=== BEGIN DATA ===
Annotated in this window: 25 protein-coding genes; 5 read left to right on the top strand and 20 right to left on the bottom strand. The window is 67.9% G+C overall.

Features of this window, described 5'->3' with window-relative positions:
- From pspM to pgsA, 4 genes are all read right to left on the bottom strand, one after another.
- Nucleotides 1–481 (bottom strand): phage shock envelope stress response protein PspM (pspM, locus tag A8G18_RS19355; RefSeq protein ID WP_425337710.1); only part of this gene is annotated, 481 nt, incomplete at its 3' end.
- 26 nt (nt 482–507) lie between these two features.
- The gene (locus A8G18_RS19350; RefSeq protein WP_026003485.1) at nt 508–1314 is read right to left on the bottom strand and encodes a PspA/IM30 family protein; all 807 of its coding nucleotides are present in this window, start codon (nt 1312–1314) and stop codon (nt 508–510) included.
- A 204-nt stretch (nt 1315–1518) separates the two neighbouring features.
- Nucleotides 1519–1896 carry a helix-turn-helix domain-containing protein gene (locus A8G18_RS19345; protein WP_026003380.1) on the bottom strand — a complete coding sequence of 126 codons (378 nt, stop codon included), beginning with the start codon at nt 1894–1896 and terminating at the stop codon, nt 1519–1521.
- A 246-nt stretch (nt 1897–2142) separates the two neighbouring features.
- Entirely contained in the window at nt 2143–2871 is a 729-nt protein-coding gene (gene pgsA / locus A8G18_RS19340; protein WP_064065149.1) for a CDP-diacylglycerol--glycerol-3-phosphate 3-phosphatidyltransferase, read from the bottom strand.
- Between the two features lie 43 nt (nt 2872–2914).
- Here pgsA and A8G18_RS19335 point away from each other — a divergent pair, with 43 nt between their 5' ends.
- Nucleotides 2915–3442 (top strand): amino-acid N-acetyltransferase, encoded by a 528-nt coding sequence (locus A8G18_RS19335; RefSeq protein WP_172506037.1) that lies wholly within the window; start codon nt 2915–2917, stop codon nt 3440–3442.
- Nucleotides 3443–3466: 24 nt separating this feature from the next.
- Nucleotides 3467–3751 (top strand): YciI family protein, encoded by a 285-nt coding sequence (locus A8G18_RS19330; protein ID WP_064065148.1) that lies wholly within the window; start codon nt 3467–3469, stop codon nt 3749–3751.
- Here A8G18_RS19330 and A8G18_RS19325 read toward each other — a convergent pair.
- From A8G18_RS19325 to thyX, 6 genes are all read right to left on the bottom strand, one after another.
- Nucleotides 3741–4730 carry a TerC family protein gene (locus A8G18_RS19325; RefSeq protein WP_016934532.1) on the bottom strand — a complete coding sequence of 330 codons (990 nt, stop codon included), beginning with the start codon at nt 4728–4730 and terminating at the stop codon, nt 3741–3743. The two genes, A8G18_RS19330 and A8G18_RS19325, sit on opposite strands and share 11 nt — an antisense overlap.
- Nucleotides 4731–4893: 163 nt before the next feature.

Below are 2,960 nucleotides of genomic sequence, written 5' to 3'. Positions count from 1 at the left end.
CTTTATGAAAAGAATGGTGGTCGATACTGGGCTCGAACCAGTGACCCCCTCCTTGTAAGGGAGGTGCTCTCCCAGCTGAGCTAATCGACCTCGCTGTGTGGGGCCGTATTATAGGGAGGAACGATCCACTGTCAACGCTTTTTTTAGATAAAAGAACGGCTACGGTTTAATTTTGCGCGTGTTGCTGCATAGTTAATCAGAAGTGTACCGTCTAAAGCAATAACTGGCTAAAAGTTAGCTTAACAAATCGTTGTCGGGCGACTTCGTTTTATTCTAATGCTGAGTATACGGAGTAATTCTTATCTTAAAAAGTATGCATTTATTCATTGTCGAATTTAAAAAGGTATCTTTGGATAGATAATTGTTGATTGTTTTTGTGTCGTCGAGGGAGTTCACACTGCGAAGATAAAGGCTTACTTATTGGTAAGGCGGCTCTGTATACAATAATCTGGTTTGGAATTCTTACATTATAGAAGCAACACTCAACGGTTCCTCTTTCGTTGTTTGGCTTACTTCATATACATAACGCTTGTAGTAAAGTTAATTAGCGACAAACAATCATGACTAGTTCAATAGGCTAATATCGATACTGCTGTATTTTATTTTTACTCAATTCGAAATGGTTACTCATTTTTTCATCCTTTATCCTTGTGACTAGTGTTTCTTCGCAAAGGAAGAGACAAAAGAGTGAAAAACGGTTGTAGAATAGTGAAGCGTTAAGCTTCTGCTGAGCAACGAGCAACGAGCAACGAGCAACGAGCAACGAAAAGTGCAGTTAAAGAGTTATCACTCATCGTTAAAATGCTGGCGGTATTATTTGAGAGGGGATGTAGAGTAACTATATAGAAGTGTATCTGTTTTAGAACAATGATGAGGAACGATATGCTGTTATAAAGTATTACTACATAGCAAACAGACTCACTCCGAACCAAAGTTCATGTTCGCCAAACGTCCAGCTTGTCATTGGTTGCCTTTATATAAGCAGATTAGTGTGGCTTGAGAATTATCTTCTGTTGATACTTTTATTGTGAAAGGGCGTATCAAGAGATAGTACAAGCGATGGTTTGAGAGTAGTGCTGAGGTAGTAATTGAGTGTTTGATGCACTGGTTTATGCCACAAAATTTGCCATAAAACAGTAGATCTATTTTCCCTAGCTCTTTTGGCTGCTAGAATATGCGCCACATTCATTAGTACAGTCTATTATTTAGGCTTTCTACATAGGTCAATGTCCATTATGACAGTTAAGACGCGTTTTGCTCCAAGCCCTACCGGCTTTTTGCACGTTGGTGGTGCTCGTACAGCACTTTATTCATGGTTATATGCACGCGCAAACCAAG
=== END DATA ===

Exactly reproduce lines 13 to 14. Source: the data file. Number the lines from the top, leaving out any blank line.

- Nucleotides 2915–3442 (top strand): amino-acid N-acetyltransferase, encoded by a 528-nt coding sequence (locus A8G18_RS19335; RefSeq protein WP_172506037.1) that lies wholly within the window; start codon nt 2915–2917, stop codon nt 3440–3442.
- Nucleotides 3443–3466: 24 nt separating this feature from the next.